Snowy Landscape at Eragny, with an apple tree, by Camille Pissaro, hangs in a Victorian wallpapered gallery in the Fitzwilliam Museum in Cambridge. Seeing it for the first time, I felt like when you open curtains on unsuspected snow. It’s late afternoon or mid morning, and the village of Eragny lies distant. There are foregrounded fields and, in plenty of lonely space, stand four small bare apple trees.

Knowing his method, standing before this picture, I suddenly realised that sixty-five year-old Pissaro must have gone out there on a freezing day, squeaking through shin-deep snow, probably wearing a pair of suitably waxed boots, several coats, and a good hat and mittens. I imagine him with a pipe, warming numb fingers on its bowl when taking a rest from the application of stinking oils to bellying canvas, and reeking of tobacco. Despite his layers of clothing, and his small movements while painting, he must have been frozen.

Perhaps the cold made him work more rapidly than usual, because he has left visible more brushstrokes than I remember from his other paintings. There are vertical purple curves, by which we understand tall grass poking through snow, and further twists of purple, also green, produce the apple trees. For a painting that at first appears entirely white, actually there are a lot of other colours – reflections, tinges – hints of blue, cream, pink, rose.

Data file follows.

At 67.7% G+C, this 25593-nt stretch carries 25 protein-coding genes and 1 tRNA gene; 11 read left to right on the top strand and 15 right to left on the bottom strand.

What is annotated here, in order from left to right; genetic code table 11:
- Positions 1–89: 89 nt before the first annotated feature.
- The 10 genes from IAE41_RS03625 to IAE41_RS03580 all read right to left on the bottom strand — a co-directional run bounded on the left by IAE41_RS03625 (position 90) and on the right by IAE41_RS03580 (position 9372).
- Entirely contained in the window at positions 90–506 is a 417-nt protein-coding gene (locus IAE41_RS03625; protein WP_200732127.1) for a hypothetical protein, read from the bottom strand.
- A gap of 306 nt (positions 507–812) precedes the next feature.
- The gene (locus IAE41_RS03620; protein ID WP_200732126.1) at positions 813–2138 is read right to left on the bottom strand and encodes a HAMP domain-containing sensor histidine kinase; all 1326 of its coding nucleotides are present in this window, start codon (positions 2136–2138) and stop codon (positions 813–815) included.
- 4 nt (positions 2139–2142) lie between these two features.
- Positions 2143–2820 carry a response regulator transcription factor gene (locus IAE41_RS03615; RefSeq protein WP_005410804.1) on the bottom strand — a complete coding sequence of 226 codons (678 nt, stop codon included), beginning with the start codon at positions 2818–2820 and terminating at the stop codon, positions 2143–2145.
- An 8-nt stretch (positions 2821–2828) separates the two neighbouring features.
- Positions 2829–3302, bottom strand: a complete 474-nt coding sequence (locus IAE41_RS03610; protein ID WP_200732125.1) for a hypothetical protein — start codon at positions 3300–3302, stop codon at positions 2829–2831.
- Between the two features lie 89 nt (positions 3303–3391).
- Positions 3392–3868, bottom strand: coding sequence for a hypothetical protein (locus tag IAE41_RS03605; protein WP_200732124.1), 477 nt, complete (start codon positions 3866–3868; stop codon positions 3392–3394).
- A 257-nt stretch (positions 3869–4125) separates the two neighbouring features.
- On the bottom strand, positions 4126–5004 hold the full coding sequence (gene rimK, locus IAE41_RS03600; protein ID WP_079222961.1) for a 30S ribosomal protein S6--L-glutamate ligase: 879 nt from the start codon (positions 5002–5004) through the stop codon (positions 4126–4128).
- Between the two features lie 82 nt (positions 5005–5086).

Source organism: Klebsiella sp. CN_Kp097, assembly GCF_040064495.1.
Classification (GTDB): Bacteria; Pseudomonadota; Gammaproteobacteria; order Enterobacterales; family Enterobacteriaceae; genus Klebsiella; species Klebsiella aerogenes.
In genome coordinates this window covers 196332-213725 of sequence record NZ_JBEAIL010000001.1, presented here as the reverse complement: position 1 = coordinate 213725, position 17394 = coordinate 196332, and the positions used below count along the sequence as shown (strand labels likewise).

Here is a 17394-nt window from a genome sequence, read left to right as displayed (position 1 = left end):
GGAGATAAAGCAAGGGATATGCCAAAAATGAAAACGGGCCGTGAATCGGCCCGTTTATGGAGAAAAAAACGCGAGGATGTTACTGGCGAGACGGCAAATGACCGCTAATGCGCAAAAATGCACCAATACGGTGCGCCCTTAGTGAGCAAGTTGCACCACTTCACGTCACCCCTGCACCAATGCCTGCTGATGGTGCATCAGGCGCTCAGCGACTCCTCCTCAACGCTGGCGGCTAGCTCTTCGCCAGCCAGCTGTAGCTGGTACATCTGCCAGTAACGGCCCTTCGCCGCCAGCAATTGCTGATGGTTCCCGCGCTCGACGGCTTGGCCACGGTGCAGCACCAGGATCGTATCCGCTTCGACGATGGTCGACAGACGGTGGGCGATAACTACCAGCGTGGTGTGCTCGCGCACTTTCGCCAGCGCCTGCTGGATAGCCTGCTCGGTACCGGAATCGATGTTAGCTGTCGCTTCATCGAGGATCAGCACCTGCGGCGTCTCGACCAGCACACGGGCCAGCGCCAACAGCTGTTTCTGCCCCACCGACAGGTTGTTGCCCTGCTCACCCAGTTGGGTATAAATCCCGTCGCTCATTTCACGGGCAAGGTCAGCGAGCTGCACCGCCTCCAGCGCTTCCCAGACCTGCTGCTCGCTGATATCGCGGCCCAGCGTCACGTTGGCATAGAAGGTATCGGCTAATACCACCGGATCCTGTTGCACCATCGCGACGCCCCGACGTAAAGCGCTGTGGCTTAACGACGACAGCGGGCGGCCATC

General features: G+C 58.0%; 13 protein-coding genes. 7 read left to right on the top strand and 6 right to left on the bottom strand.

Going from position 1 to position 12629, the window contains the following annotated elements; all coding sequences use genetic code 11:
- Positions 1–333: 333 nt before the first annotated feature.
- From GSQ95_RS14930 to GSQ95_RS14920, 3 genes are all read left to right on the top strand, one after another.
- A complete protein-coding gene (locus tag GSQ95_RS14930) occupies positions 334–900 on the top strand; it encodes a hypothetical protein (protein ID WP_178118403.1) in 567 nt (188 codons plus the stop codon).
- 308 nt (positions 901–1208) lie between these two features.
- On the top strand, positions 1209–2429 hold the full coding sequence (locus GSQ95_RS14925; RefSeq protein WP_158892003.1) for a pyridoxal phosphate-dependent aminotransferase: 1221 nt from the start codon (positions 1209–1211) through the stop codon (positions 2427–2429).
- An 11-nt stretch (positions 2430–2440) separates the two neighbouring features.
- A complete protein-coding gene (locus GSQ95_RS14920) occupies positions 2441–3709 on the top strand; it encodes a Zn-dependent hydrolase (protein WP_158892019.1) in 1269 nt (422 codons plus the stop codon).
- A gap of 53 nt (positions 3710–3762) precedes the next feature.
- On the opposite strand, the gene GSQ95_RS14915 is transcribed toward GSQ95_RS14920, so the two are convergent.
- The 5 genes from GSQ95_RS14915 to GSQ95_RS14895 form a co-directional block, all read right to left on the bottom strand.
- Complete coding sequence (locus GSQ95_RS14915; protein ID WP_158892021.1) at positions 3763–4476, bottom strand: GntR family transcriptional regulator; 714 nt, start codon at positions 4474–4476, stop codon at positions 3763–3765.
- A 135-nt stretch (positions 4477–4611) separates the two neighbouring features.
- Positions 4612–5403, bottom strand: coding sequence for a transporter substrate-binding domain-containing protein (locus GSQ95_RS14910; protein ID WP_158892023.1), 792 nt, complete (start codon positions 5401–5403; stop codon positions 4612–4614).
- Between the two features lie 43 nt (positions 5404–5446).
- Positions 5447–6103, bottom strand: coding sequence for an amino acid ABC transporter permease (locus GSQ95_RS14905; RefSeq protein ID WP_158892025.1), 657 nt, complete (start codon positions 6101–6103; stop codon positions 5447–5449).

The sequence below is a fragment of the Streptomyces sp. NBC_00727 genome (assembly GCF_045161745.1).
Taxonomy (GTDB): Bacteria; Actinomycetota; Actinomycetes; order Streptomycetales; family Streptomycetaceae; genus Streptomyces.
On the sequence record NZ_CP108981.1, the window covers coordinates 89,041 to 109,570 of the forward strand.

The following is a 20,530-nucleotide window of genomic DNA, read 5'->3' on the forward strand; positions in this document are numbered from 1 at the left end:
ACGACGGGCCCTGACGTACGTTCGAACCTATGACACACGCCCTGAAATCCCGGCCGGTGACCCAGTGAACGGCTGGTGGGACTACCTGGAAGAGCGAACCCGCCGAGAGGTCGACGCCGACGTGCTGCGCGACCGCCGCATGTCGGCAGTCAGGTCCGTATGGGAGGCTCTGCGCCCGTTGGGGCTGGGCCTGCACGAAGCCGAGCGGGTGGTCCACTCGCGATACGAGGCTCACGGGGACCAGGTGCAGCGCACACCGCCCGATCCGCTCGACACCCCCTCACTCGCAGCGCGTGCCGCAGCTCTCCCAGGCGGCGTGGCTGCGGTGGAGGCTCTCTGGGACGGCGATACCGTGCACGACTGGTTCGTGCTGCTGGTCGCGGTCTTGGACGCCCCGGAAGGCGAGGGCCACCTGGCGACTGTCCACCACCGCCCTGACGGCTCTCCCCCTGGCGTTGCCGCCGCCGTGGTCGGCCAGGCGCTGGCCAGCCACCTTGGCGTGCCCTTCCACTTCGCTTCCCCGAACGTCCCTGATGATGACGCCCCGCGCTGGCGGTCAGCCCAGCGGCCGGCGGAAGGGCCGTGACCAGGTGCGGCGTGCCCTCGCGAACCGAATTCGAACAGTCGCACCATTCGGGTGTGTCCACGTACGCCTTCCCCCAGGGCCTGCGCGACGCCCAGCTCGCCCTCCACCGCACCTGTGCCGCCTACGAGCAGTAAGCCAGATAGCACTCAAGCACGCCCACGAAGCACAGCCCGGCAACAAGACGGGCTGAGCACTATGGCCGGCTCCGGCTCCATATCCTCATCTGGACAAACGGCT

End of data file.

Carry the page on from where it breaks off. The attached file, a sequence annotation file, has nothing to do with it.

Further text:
Standing before the picture, I recalled a visit to the store of another city museum, packed haphazardly with items the Victorians had amassed that the display cabinets upstairs couldn’t contain: stuffed mammals in glass domes, tribal objects from Papua New Guinea and, the most striking to me, paintings stacked against one another and on bricks to escape damage by one of the basement’s frequent floods. It struck me then how much paintings are actually objects. But Pissaro paintings, unlike most other painters’ work, and in spite of their ornate, faded frames, rarely seem like objects to me. I suppose that is their trick, and success, that these pictures seem unmediated, uncatalogued, the moment itself, the same way the poems of Frank O’Hara or James Schuyler do – cloudy, scumbled weather.

Richard Lambert